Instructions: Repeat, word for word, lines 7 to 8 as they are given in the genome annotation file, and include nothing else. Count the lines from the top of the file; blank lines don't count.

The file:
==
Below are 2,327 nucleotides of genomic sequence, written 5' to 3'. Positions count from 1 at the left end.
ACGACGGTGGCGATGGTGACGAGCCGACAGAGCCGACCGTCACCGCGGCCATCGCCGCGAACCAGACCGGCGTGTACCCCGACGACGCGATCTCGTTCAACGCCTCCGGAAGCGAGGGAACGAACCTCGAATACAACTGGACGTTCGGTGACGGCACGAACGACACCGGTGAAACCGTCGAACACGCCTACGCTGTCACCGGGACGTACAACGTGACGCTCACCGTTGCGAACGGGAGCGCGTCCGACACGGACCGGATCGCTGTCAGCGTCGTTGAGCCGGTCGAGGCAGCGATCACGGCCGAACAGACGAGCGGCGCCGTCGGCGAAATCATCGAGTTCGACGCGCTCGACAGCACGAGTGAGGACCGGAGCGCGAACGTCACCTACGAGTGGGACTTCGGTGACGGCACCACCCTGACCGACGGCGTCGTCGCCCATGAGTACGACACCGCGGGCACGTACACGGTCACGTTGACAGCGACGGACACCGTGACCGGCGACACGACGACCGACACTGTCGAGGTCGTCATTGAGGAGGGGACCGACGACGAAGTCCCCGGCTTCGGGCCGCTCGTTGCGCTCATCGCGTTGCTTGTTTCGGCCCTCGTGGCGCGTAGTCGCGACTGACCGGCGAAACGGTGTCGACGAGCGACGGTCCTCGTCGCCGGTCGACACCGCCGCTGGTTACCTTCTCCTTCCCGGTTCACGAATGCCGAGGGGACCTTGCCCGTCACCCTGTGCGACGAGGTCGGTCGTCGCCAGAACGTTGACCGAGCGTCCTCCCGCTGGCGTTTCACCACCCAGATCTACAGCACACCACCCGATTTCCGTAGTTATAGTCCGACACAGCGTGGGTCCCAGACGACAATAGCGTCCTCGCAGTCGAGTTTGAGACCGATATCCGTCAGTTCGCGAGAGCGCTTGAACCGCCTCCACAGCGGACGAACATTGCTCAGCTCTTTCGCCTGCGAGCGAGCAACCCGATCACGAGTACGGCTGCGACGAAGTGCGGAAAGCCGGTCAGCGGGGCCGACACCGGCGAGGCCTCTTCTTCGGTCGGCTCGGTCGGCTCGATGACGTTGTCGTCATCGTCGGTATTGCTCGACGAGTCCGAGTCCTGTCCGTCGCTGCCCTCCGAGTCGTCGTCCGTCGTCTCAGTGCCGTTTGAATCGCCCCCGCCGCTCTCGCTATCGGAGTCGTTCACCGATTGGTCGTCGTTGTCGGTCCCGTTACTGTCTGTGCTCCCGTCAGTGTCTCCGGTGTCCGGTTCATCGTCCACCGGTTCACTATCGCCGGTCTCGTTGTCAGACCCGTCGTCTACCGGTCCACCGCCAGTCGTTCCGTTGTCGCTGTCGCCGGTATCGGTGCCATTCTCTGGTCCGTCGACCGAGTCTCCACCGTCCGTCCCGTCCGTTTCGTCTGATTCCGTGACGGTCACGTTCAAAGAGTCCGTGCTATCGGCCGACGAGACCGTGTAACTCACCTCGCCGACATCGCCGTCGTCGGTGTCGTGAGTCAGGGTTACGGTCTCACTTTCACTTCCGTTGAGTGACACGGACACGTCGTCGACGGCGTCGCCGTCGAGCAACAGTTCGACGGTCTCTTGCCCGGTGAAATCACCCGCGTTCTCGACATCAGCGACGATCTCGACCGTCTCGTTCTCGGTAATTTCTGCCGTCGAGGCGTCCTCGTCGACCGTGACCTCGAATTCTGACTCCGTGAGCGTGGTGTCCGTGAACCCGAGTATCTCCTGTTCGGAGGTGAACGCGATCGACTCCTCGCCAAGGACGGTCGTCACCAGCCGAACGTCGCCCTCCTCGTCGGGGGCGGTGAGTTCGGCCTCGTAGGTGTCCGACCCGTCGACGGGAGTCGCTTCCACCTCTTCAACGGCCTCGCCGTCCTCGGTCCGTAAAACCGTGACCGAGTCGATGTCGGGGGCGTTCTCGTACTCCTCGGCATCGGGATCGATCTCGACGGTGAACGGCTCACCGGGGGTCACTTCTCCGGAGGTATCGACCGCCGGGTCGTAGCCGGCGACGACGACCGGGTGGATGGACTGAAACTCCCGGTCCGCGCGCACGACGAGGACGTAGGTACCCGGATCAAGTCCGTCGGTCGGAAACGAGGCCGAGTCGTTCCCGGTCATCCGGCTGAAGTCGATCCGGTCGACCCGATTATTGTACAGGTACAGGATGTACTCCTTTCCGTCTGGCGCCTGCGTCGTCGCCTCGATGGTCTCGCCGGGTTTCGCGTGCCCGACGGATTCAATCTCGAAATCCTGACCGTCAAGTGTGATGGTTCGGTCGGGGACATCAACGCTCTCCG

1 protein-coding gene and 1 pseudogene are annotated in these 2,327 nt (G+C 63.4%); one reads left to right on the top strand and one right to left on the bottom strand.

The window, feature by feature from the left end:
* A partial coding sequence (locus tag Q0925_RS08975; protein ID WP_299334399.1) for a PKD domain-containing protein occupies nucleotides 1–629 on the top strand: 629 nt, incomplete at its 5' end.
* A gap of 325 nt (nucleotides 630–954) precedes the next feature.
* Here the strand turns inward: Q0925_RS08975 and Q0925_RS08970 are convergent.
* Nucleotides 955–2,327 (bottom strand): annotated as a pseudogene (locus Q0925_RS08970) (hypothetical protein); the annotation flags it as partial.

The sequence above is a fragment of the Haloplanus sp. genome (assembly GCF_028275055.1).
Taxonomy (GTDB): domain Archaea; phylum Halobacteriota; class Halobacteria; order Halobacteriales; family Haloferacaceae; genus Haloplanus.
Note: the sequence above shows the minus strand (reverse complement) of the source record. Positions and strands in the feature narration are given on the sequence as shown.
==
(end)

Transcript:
* Here the strand turns inward: Q0925_RS08975 and Q0925_RS08970 are convergent.
* Nucleotides 955–2,327 (bottom strand): annotated as a pseudogene (locus Q0925_RS08970) (hypothetical protein); the annotation flags it as partial.